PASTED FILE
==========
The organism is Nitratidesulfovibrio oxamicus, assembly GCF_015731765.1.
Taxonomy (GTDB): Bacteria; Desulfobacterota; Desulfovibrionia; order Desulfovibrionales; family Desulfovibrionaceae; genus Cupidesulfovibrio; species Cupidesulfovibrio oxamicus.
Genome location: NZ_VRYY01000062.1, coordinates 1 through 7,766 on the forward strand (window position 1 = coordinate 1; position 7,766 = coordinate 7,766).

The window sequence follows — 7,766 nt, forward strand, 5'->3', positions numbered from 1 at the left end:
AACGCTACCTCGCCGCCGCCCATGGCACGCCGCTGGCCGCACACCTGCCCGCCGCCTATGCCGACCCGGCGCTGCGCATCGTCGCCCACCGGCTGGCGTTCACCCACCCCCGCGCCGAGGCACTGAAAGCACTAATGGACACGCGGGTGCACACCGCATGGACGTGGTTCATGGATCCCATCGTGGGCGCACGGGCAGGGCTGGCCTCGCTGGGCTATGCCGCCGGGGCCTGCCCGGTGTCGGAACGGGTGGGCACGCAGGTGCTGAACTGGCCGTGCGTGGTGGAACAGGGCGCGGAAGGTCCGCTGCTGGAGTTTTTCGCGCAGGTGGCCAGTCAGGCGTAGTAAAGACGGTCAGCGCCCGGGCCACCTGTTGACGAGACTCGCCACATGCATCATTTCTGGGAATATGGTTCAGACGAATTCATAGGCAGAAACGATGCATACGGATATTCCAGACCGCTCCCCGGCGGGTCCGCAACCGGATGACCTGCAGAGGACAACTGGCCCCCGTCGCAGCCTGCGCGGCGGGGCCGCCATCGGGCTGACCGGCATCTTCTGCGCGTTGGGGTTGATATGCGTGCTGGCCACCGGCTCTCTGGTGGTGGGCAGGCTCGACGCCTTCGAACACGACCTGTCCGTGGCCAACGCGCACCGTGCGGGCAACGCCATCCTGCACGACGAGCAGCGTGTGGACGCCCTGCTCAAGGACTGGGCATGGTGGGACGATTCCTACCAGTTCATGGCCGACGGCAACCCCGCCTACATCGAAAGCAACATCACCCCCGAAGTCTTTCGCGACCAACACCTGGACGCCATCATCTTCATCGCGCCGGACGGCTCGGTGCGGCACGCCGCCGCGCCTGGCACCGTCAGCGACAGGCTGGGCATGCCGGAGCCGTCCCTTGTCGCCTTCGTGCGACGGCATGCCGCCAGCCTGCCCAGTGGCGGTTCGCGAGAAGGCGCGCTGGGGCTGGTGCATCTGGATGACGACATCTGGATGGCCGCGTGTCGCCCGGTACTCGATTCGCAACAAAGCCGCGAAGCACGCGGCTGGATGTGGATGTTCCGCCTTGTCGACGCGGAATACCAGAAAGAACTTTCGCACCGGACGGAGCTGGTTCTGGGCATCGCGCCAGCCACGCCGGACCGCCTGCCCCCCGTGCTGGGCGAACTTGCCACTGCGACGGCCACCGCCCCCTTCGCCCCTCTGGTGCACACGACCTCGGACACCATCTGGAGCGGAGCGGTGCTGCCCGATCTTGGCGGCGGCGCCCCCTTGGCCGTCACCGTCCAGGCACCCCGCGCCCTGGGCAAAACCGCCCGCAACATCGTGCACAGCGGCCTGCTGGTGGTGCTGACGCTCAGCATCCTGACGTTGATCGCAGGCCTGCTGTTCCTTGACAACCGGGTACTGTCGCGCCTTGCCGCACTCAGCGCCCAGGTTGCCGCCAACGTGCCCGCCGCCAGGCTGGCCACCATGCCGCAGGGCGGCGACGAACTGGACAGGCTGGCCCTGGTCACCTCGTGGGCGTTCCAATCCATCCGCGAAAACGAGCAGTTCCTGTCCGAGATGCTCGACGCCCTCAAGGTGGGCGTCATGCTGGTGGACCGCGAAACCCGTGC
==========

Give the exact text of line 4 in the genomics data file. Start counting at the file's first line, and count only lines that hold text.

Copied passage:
The window sequence follows — 7,766 nt, forward strand, 5'->3', positions numbered from 1 at the left end: